Apple has introduced a new way for developers for platforms like the iPhone to track their apps’ performance. It’s a new dashboard called peer group benchmarks that shows percentile data on how an app compares in certain metrics to other similar apps.
The new dashboard will appear within App Analytics, a tool that is already offered as part of App Store Connect. This is Apple’s portal for a suite of services that developers can use to manage their apps across the tech giant’s various app stores.
The metrics tracked in the dashboard include conversion rate, proceeds per paying user, crash rate, and retention—all of which are displayed in weekly intervals. Apple automatically sorts an app into a peer group based on three criteria, according to a developer support document the company has published.
First off, the app is sorted with other apps that are listed in the same App Store category.
Within that, it is also sorted with other apps with a similar business model. Apple’s defined business models for this purpose are free, freemium, paid, paymium, and subscriptions.
Freemium apps are those that are free to download but which have in-app purchases; premium apps are those that are sold for an upfront cost; and paymium apps have both an upfront purchase price and in-app purchases. Subscription apps are apps that earn 50 percent or more of their revenue from auto-renewable subscriptions.
Finally, apps are compared against others with a similar download volume; Apple sorts apps into low, medium, or high download volume groups based on how many downloads each app has compared to other similar ones based on the other criteria listed above, but it hasn’t gotten more specific about the math there.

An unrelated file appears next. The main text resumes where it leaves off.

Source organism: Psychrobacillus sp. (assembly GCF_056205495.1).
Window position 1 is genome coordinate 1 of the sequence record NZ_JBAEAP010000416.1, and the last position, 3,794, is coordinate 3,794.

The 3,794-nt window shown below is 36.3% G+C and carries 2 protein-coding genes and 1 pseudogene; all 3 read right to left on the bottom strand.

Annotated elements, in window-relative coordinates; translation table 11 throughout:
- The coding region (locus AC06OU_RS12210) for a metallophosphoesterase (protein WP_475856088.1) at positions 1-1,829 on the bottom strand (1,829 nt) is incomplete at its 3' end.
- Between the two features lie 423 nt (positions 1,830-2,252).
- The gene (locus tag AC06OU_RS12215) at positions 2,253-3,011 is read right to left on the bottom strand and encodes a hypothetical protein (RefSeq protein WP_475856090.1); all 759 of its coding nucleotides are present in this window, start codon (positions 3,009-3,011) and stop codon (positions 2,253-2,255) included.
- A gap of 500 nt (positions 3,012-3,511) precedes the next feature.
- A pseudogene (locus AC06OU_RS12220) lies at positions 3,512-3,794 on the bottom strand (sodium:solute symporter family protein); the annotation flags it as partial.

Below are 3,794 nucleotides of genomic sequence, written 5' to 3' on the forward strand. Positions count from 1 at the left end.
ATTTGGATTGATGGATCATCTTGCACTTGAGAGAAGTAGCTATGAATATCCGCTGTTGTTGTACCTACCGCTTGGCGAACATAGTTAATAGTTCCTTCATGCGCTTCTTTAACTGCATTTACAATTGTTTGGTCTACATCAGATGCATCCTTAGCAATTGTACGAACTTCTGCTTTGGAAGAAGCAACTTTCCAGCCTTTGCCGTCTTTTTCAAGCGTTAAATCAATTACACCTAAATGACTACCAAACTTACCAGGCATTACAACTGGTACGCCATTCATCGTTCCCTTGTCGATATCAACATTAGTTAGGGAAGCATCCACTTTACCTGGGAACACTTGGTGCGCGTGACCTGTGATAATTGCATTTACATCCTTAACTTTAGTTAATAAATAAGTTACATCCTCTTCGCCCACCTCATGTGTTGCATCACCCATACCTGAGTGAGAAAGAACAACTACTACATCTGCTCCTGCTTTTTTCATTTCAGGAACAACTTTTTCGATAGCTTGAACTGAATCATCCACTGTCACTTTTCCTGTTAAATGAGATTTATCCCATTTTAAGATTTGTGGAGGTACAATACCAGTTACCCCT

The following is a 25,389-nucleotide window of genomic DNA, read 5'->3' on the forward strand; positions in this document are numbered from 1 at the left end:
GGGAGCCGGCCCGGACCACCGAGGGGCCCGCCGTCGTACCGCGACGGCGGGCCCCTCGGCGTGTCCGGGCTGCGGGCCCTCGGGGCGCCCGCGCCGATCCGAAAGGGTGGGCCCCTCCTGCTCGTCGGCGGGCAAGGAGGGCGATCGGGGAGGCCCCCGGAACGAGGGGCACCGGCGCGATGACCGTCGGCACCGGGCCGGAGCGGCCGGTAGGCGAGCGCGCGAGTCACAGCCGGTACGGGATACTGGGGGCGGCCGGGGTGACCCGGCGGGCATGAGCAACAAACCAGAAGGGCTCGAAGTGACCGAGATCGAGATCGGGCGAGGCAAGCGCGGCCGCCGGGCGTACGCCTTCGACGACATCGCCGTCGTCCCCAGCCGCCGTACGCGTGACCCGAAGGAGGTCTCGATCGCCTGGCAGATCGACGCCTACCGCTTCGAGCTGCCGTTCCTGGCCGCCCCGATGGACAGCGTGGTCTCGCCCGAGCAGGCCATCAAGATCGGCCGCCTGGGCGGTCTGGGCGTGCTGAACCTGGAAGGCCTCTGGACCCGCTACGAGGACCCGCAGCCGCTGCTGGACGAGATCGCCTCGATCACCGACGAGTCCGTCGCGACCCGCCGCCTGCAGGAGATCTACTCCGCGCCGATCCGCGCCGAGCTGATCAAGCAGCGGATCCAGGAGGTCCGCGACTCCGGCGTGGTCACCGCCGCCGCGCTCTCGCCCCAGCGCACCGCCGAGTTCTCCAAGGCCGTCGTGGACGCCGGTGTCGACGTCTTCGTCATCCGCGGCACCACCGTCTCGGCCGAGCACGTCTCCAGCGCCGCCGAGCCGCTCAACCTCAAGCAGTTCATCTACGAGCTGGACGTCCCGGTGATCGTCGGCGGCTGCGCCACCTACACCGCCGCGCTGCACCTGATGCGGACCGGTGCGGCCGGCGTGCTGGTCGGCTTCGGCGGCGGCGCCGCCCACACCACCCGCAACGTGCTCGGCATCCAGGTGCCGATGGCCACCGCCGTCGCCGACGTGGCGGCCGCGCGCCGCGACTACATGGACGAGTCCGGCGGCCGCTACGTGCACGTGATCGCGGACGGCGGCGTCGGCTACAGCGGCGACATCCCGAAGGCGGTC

By no means did Apple invent this concept of peer group benchmarks; these sorts of comparisons have long been available in premium third-party analytics services sold to app developers.
Unlike those services, though, developers won’t have to pay more than Apple’s annual developer account fee to access this data. The dashboard is arguably not as robust as what you’d get from a rival, granted, but it’s likely a welcome feature for small and growing developers in particular, as they may not have the revenue to justify paying for one of the pricier services. Further, Apple’s peer group benchmarks, in theory, might represent the totality of all apps in the App Store, whereas third-party solutions might deal with less comprehensive data sets.
Apple claims that data surfaced to other developers for comparison is anonymized; only aggregated data will be seen, so developers won’t be able to see exactly how a specific competitor is performing.